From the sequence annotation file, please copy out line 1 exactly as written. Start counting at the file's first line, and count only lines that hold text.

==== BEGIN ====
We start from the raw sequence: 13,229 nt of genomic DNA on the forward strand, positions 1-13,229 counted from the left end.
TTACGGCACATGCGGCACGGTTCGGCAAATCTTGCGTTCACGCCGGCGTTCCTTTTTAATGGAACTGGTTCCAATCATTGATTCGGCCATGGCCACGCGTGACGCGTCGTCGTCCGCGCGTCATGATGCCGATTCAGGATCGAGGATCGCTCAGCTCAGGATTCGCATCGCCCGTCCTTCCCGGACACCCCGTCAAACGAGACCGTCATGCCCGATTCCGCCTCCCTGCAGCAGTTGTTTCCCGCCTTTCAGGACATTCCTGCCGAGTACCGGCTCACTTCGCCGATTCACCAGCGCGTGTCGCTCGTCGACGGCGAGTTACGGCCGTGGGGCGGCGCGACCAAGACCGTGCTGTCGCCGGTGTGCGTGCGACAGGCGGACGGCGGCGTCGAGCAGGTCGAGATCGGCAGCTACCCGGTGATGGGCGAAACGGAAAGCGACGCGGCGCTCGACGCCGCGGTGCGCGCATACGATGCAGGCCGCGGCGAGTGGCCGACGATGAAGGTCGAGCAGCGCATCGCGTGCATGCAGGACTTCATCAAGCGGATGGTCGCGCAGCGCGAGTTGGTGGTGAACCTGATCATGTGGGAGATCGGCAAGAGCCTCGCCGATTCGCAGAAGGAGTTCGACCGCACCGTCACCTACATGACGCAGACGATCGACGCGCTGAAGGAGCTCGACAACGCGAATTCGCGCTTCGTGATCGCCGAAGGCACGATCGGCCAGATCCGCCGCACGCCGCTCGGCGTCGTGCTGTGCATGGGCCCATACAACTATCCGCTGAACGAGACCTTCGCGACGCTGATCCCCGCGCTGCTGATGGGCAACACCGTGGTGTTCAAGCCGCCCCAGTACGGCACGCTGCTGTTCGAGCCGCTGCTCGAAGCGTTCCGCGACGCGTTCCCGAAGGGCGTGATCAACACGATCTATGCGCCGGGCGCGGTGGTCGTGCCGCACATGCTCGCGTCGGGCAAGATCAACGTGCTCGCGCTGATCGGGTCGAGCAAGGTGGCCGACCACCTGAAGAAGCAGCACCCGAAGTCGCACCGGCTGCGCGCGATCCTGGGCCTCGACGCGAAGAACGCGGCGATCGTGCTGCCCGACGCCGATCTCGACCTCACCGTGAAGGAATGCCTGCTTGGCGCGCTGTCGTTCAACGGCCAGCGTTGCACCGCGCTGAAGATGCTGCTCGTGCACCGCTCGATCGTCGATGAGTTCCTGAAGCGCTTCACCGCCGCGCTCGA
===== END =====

We start from the raw sequence: 13,229 nt of genomic DNA on the forward strand, positions 1-13,229 counted from the left end.